For those who grew up on the ACC basketball wars, not much more needs to be said.
Twice a year, usually within a few weeks of each other in February and early March, one of the great rivalries in all of sport resumes with a passion few other games can match.
If you are a fan of the Blue Devils or Tar Heels, there is nothing better than beating the other. And even those without a dog in the fight can’t help but get drawn in to the drama that has long accompanied this series.
North Carolina leads the all-time series 135-110, and Duke has had control lately, winning five of the last six meetings and 13 of the last 18.
And when they meet Thursday night in Chapel Hill in an 8 p.m. start on ESPN, both teams are nationally ranked – as usual.
But both No. 9 Duke (19-4, 7-3) and No. 21 North Carolina (17-7, 6-5) come into the game off recent struggles that have their Hall of Fame coaches concerned.
The Tar Heels were on a three-game losing streak before beating ACC last-place team Pitt 96-65 last Saturday.
On that same day, Duke lost 81-77 and had 18 turnovers against a St. John’s team on an 11-game losing streak.
Inconsistent defense and turnovers are the chief concerns for Duke coach Mike Krzyzewski.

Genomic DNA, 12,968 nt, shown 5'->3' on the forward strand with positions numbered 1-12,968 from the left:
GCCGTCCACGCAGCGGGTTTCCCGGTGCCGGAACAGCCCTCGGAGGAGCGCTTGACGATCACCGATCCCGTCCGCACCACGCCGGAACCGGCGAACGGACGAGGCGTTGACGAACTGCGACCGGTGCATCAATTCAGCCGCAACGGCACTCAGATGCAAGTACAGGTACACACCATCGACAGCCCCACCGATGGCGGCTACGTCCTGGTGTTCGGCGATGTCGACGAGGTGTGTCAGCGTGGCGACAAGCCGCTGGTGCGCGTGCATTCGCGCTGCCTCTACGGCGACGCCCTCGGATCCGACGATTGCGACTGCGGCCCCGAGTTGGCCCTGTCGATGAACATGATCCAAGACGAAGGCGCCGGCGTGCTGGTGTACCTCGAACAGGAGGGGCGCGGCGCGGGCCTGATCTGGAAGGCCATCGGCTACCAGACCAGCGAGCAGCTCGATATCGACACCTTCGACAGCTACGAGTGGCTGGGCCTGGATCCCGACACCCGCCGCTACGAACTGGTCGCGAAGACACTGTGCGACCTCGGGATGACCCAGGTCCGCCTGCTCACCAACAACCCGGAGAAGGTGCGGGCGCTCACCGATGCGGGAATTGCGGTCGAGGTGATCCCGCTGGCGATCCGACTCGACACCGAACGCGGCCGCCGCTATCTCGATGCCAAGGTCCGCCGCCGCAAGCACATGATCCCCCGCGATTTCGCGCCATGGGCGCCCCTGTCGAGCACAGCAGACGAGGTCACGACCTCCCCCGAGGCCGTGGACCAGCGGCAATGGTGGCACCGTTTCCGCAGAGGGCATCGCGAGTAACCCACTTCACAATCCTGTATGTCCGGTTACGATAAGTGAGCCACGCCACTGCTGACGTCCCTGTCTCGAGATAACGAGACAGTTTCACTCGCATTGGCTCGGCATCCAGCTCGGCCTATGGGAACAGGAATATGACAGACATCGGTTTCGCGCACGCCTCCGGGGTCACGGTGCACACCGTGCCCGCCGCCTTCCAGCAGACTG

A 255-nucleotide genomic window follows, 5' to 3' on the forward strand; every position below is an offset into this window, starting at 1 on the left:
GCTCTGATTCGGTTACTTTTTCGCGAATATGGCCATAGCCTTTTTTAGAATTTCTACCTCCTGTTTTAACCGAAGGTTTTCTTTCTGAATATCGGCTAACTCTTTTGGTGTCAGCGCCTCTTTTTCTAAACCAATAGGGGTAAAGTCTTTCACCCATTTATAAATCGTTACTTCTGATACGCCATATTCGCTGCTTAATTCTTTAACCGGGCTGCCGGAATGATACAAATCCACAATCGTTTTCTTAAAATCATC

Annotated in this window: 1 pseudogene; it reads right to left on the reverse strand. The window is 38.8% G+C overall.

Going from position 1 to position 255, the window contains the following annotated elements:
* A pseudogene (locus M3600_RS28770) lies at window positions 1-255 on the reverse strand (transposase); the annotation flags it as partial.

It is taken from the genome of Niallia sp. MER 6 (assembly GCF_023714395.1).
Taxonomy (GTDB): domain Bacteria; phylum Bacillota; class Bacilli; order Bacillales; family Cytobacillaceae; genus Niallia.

“We’ve turned the ball over like 16 times a game over the past six games, and we can’t give up that many,” he said on the ACC Coaches Teleconference.
“A really good team doesn’t beat itself like that. That’s 16 times when you don’t get a shot.”
UNC coach Roy Williams has concerns with how to match up with Duke’s talented front line led by freshmen Wendell Carter and Marvin Bagley.
While he has some interior players who are freshmen, the Tar Heels’ most effective lineup has been to go smaller.
“Those two big guys are a load,” said Williams. “They do present big match-up problems for us, but we’re going to be who we are.
“Our smaller lineup has been successful, and that’s what has worked for us. You always do a little tweaking based on matchups, and we have some big guys, but we’re going to go with the lineup that gives us the best chance to win.”
Coach K said the Tar Heels are formidable no matter who is on the floor.
“They are really good and Roy is one of the great coaches in the history of the game,” he said. “They can come out with a smaller lineup or they can go bigger, and either way they are difficult to defend.”
No matter how many times the two rivals who live just eight miles apart play each other, and no matter how good each program is year after year, Carolina-Duke resonates with so many.
“If we were 0-11 and they were 0-12, people would still show up,” said Williams, the Asheville native.
“It is still the names on the front of the jerseys that matter, and however much the players change, it doesn’t change the rivalry.”
“It’s one of the greatest rivalries and it’s a huge game every time we play,” said Duke guard Grayson Allen. “These are two legendary programs and the head-to-head matchups that are so competitive and just the epitome of those programs at their best.”